Casa V is a redevelopment project by architecture team Dosis de Arquitectura of an existing house that was constructed in the early 1960s. A stunning volume of curved walls and stark white embody this holiday home for the owners for half a century. As the years went by, the growth of the family could not be contained in the original house hence the work to adapt and expand on the multi-generation, multi-purpose building. Casa V was already located on a breathtaking site in La Coruña, Spain. The structure is reminiscent of Corbusier’s nom de plume: A house is a machine for living in. Form follows function - it exists to serve its purpose of facilitating activities within and to experience the views of the landscape. The present architects have continued the legacy as they so eloquently describe it: Spaces are defined by the unfolding of matter in space-time, which topologically adapts itself to what happens inside. The new house is formalized by the continuous flow of a completely neutral wrap – no edges, no color, no texture – and, within this wrapping, life, action, is the protagonist. Dosis de Arquitectura have aligned the design language – the characteristics of the wrap and typography of the architecture - with...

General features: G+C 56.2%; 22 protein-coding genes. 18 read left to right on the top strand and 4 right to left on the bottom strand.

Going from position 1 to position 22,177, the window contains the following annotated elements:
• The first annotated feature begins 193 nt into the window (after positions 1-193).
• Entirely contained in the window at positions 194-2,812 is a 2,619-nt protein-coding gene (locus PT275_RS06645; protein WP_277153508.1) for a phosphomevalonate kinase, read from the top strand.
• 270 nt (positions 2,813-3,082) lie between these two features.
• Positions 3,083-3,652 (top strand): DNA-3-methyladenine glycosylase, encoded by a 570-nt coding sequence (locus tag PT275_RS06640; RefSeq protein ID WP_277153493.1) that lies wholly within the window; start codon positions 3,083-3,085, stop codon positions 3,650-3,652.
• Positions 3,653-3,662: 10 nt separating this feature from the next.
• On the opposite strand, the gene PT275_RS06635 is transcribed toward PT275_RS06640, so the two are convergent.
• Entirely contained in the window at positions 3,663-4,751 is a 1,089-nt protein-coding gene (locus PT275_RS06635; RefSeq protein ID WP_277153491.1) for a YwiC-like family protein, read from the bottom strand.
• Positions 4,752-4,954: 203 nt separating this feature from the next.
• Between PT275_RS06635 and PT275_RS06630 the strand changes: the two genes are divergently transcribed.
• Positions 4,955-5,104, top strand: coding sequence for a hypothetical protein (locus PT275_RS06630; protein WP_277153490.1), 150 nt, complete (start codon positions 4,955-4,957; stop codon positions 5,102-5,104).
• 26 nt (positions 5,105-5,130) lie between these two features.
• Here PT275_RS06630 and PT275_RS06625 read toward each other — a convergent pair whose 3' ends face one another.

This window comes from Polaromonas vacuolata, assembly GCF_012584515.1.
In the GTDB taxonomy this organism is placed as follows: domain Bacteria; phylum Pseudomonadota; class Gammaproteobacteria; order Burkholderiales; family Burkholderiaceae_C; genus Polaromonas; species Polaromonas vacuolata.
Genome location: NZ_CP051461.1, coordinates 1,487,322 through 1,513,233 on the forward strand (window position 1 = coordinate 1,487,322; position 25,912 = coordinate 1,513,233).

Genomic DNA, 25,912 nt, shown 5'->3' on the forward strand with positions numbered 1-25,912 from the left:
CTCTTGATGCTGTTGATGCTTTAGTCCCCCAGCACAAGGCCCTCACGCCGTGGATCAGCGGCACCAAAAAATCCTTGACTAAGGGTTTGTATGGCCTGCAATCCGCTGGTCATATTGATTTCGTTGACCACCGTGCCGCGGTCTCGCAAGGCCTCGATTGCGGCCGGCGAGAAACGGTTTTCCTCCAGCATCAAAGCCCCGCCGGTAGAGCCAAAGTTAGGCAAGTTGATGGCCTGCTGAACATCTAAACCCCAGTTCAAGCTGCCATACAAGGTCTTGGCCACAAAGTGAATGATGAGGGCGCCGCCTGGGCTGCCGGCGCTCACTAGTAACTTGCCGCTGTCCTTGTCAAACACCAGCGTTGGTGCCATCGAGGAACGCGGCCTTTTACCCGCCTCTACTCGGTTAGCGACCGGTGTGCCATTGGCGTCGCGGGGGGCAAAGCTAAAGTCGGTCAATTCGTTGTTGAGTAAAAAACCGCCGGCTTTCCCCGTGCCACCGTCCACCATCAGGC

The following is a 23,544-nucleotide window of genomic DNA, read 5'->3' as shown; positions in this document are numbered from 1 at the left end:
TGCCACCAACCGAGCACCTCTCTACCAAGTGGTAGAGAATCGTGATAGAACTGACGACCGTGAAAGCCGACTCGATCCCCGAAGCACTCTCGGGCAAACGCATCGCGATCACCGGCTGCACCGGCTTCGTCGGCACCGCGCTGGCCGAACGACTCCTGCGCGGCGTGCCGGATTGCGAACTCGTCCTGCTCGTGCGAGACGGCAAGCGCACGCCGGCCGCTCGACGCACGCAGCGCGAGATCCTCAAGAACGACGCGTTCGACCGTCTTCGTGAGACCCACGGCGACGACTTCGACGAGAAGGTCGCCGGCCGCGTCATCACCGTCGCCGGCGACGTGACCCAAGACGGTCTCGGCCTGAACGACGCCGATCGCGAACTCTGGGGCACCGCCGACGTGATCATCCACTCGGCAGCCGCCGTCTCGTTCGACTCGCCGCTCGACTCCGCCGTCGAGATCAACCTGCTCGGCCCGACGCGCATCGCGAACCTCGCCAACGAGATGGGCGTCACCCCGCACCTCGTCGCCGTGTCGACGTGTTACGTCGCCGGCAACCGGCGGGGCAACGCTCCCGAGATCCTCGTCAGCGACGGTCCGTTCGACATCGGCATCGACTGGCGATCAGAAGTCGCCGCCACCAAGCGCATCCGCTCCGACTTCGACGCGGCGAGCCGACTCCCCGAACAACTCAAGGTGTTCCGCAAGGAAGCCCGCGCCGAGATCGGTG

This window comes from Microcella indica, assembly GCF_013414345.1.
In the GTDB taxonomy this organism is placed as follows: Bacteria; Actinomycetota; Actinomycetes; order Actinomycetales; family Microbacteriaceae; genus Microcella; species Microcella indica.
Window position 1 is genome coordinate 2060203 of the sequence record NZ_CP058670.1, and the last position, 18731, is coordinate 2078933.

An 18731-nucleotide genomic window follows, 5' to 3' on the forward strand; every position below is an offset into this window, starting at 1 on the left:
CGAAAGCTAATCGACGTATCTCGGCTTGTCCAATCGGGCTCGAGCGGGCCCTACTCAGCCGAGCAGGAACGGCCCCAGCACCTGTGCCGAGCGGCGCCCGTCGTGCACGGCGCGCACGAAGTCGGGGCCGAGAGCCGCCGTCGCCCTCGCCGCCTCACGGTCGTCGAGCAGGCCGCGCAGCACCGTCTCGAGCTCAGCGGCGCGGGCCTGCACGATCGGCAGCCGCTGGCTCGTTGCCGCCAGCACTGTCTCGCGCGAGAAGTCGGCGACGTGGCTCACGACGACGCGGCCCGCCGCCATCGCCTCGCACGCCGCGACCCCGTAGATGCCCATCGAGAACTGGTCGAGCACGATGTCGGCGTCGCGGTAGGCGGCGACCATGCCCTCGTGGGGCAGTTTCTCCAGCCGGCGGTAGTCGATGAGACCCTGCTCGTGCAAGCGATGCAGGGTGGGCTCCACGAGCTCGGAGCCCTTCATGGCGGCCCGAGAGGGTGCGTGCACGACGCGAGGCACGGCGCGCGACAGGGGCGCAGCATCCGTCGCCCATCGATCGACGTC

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The White Retreat is a seaside apartment with a nearly all white interior. Located in the beach town of Sitges, Spain, the client wanted a bright white space which would highlight a few favorite art and furniture pieces. The combination of a small space and small budget called for a simple and efficient design. Colombo and Serboli Architecture divided the space into three areas: the bathroom, bed/living room, and terrace. White doors hide the kitchen, bathroom, and closets. Oversized windows flood the space with natural light. There are so many elegant design choices in this small apartment. The white resin floor, bathroom tiles, and folding doors all help achieve a uniformity that is still visually exciting. The dedication to white here is impressive: even the plumbing fixtures are matte white! The White Retreat is the perfect space for quiet and creative living.